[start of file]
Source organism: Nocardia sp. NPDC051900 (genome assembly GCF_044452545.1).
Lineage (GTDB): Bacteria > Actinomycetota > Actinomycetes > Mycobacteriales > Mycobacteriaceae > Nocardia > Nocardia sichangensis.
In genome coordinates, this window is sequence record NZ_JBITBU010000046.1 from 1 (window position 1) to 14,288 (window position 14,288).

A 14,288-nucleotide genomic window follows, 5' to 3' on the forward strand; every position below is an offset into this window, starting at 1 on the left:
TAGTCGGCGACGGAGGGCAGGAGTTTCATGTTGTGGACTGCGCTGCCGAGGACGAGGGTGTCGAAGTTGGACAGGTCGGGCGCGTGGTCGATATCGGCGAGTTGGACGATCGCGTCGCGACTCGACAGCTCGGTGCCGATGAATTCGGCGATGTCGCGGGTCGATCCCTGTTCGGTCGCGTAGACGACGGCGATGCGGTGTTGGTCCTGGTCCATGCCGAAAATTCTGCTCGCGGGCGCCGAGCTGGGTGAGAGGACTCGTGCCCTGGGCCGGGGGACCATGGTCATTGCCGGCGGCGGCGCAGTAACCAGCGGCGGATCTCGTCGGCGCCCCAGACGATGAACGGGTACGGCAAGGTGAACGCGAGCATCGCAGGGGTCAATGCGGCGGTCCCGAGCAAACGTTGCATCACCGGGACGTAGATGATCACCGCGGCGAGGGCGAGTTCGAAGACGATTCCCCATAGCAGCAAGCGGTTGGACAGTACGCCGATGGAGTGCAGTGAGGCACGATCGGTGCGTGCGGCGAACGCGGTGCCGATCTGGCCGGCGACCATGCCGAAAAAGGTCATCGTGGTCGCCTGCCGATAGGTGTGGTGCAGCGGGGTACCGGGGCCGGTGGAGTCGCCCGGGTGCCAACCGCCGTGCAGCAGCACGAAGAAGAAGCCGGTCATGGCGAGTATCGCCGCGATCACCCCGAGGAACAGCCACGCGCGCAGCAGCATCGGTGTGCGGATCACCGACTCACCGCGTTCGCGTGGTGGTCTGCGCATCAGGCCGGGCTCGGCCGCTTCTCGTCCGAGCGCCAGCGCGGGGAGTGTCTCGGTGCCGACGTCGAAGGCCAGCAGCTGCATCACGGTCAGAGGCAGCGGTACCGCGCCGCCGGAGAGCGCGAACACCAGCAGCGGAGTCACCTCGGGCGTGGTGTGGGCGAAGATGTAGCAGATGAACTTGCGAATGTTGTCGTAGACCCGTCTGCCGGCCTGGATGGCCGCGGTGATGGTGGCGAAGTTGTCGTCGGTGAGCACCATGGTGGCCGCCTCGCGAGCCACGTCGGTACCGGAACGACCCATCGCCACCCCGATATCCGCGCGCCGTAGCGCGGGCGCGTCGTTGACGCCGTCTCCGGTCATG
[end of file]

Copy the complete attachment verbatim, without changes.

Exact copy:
Source organism: Nocardia sp. NPDC051900 (genome assembly GCF_044452545.1).
Lineage (GTDB): Bacteria > Actinomycetota > Actinomycetes > Mycobacteriales > Mycobacteriaceae > Nocardia > Nocardia sichangensis.
In genome coordinates, this window is sequence record NZ_JBITBU010000046.1 from 1 (window position 1) to 14,288 (window position 14,288).

A 14,288-nucleotide genomic window follows, 5' to 3' on the forward strand; every position below is an offset into this window, starting at 1 on the left:
TAGTCGGCGACGGAGGGCAGGAGTTTCATGTTGTGGACTGCGCTGCCGAGGACGAGGGTGTCGAAGTTGGACAGGTCGGGCGCGTGGTCGATATCGGCGAGTTGGACGATCGCGTCGCGACTCGACAGCTCGGTGCCGATGAATTCGGCGATGTCGCGGGTCGATCCCTGTTCGGTCGCGTAGACGACGGCGATGCGGTGTTGGTCCTGGTCCATGCCGAAAATTCTGCTCGCGGGCGCCGAGCTGGGTGAGAGGACTCGTGCCCTGGGCCGGGGGACCATGGTCATTGCCGGCGGCGGCGCAGTAACCAGCGGCGGATCTCGTCGGCGCCCCAGACGATGAACGGGTACGGCAAGGTGAACGCGAGCATCGCAGGGGTCAATGCGGCGGTCCCGAGCAAACGTTGCATCACCGGGACGTAGATGATCACCGCGGCGAGGGCGAGTTCGAAGACGATTCCCCATAGCAGCAAGCGGTTGGACAGTACGCCGATGGAGTGCAGTGAGGCACGATCGGTGCGTGCGGCGAACGCGGTGCCGATCTGGCCGGCGACCATGCCGAAAAAGGTCATCGTGGTCGCCTGCCGATAGGTGTGGTGCAGCGGGGTACCGGGGCCGGTGGAGTCGCCCGGGTGCCAACCGCCGTGCAGCAGCACGAAGAAGAAGCCGGTCATGGCGAGTATCGCCGCGATCACCCCGAGGAACAGCCACGCGCGCAGCAGCATCGGTGTGCGGATCACCGACTCACCGCGTTCGCGTGGTGGTCTGCGCATCAGGCCGGGCTCGGCCGCTTCTCGTCCGAGCGCCAGCGCGGGGAGTGTCTCGGTGCCGACGTCGAAGGCCAGCAGCTGCATCACGGTCAGAGGCAGCGGTACCGCGCCGCCGGAGAGCGCGAACACCAGCAGCGGAGTCACCTCGGGCGTGGTGTGGGCGAAGATGTAGCAGATGAACTTGCGAATGTTGTCGTAGACCCGTCTGCCGGCCTGGATGGCCGCGGTGATGGTGGCGAAGTTGTCGTCGGTGAGCACCATGGTGGCCGCCTCGCGAGCCACGTCGGTACCGGAACGACCCATCGCCACCCCGATATCCGCGCGCCGTAGCGCGGGCGCGTCGTTGACGCCGTCTCCGGTCATG